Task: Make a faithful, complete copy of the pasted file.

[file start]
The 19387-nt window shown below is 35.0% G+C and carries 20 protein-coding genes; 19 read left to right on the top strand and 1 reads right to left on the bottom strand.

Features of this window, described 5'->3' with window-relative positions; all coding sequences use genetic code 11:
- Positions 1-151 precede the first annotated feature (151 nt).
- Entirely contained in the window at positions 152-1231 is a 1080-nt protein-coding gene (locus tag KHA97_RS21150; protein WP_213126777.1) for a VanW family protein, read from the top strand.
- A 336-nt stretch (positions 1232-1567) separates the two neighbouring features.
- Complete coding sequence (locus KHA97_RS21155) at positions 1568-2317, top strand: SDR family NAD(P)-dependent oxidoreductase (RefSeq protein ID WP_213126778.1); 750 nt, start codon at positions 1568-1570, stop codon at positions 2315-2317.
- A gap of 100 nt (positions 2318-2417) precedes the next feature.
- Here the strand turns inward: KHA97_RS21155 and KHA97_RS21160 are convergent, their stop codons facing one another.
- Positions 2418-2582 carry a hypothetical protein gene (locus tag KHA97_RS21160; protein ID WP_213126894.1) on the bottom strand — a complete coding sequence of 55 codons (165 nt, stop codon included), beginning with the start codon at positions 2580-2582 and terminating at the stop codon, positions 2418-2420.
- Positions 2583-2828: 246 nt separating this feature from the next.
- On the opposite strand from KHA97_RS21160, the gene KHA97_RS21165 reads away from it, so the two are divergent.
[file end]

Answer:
The 19387-nt window shown below is 35.0% G+C and carries 20 protein-coding genes; 19 read left to right on the top strand and 1 reads right to left on the bottom strand.

Features of this window, described 5'->3' with window-relative positions; all coding sequences use genetic code 11:
- Positions 1-151 precede the first annotated feature (151 nt).
- Entirely contained in the window at positions 152-1231 is a 1080-nt protein-coding gene (locus tag KHA97_RS21150; protein WP_213126777.1) for a VanW family protein, read from the top strand.
- A 336-nt stretch (positions 1232-1567) separates the two neighbouring features.
- Complete coding sequence (locus KHA97_RS21155) at positions 1568-2317, top strand: SDR family NAD(P)-dependent oxidoreductase (RefSeq protein ID WP_213126778.1); 750 nt, start codon at positions 1568-1570, stop codon at positions 2315-2317.
- A gap of 100 nt (positions 2318-2417) precedes the next feature.
- Here the strand turns inward: KHA97_RS21155 and KHA97_RS21160 are convergent, their stop codons facing one another.
- Positions 2418-2582 carry a hypothetical protein gene (locus tag KHA97_RS21160; protein ID WP_213126894.1) on the bottom strand — a complete coding sequence of 55 codons (165 nt, stop codon included), beginning with the start codon at positions 2580-2582 and terminating at the stop codon, positions 2418-2420.
- Positions 2583-2828: 246 nt separating this feature from the next.
- On the opposite strand from KHA97_RS21160, the gene KHA97_RS21165 reads away from it, so the two are divergent.